In an ideal scenario a large organisation would have DevOps capabilities spread across their various teams. There would be no need to lean on an operations team to do any deployment, scaling, or observing of applications. Engineers would understand the inside and outside of infrastructure, security, logging, and message brokering.
The world isn’t ideal though, that’s not an excuse not to strive for the ideal.
Fixing problems in the wrong way. Source: Wikimedia Commons
This blog post will be the first on a series of posts examining my thoughts on the current state of DevOps and what I think we can do to improve.
If we do a quick seek search on DevOps you’d notice that most advertisements focus on infrastructure, some may mention message brokering, and surprisingly some advertisements mention “Strong exposure to Blockchain/Crypto world”.
What’s a surprise to me is that none of these advertisements actually mention anything related to application level problems. One of the most important elements of DevOps is the ability to release changes to our users sustainably and regularly. That is, releasing enough that they are able to experiment but not too much that we may anger them.
A large part of this release cadence is confidence. Confidence is the ability to release software with a minimal amount of risk. This risk changes depending on the product. An important (but not exclusive metric) is releasing without causing too many bugs. Reducing bugs isn’t the sole metric of confidence though. The more we drive, the more confident we become that we’ll not crash. Similarly the more we release, the more confident we become that we’re able to release in the future.
A proficient way to gain confidence is to spend time on test automation. I find there’s little point setting up a sophisticated CI/CD pipeline that does post-deploy test runs, build-time test runs, test which are divided into different sub-sets, or scheduled tests on a live environment when our test suite is insufficient to start with.
An insufficient test suite is something that has nothing to do with infrastructure, networking, or release pipelines. Test suites must strike a balance of several things (not exclusive to):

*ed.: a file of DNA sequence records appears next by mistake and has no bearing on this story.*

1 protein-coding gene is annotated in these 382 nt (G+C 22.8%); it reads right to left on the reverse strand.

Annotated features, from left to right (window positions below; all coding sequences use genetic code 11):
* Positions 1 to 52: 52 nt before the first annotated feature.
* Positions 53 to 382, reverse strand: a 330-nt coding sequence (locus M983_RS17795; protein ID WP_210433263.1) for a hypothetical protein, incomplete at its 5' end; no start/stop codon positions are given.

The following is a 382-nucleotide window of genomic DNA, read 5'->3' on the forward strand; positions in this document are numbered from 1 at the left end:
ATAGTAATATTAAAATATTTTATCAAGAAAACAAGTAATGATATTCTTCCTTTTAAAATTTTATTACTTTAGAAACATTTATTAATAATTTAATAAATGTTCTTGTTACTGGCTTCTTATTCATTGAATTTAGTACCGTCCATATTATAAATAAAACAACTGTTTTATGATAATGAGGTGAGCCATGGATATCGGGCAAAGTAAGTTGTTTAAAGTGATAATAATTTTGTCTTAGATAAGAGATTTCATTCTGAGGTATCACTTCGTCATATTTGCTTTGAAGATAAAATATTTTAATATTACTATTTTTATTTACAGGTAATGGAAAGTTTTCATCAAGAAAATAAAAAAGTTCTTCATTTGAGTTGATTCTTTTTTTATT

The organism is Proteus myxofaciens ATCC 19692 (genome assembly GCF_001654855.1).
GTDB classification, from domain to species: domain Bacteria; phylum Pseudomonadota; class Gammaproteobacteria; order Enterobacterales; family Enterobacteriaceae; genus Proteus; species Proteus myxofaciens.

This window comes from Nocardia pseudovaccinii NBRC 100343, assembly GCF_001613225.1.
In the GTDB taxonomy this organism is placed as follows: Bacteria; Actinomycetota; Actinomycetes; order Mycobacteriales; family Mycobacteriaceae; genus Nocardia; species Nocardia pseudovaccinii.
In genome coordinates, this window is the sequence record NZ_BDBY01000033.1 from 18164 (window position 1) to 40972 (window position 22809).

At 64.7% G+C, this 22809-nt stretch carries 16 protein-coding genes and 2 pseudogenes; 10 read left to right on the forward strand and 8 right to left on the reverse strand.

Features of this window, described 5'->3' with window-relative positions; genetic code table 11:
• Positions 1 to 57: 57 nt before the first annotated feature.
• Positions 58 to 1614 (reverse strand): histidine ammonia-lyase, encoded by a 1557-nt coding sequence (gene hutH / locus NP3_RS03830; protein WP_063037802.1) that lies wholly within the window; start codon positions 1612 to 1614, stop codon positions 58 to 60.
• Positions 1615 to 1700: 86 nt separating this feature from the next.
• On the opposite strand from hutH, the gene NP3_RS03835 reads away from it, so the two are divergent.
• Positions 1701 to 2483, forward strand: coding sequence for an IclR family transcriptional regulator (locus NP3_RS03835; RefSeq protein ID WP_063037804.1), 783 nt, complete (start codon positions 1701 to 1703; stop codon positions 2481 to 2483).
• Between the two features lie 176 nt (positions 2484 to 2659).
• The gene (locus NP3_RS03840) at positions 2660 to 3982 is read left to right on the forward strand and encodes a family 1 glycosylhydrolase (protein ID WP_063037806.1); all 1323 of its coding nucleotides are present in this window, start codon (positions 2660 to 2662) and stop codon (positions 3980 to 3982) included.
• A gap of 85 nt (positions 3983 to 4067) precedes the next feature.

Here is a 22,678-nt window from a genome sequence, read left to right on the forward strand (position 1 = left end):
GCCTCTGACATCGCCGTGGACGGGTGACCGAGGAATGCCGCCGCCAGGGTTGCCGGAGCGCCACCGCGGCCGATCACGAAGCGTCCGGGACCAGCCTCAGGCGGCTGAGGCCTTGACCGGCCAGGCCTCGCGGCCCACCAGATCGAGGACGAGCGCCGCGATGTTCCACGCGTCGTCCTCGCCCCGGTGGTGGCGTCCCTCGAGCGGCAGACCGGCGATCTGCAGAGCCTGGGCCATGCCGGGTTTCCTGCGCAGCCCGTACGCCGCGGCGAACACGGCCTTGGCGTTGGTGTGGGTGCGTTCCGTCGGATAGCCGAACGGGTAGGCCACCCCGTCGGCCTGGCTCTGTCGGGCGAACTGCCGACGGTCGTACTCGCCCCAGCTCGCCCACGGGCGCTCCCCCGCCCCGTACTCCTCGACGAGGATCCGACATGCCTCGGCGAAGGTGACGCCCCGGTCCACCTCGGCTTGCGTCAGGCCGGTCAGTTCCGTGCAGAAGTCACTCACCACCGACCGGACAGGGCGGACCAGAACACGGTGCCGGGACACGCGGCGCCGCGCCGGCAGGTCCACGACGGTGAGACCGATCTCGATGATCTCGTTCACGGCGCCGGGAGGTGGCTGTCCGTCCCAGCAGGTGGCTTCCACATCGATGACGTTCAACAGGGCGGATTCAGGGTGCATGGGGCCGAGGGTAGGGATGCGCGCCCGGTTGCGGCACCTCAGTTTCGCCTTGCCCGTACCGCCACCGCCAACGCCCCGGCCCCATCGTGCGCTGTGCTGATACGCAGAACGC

- Speed of execution
- User simulated coverage (usually done through slower ‘UI Tests’)
There is not one size fits all for test suites. So I’m not going to preach on test coverage metrics, the percentage of unit, integration, or UI tests. Instead, I’d encourage you to ask yourself the following questions:
- How confident are we that our quicker-running tests provide enough coverage?
- How confident are we that our test suite is maintainable for the future?
- How confident are we that we can measure coverage metrics across and within the test suite?
- How confident are we that we can run a subset of tests on a live environment without the need for manual testing?
Like automated testing, application resilience also has little to do with infrastructure, networking, or release pipelines. Whether we have a microservice or monolithic architecture, our application has to be resilient. If our application is reliant on external storage, caching services, or external APIs. If any of these dependencies are down, the whole application must not crash completely. It must be resilient enough to still operate in the areas that don’t require those dependencies.
Not only must the application be resilient, but the application must know how to log properly. Which brings me to the next post that I will write on in this series: observability and monitoring.
Sufficient test coverage and resilience have a common theme. That is, not solving application problems with infrastructure. If your SQL queries are slow, paying for an upgraded VM size will not solve the root cause problem and may mean that the problem rises to the surface once more in the future. This is not an ideal situation. Basically, DevOps is not an excuse to divert focus away from the quality of your application-level code.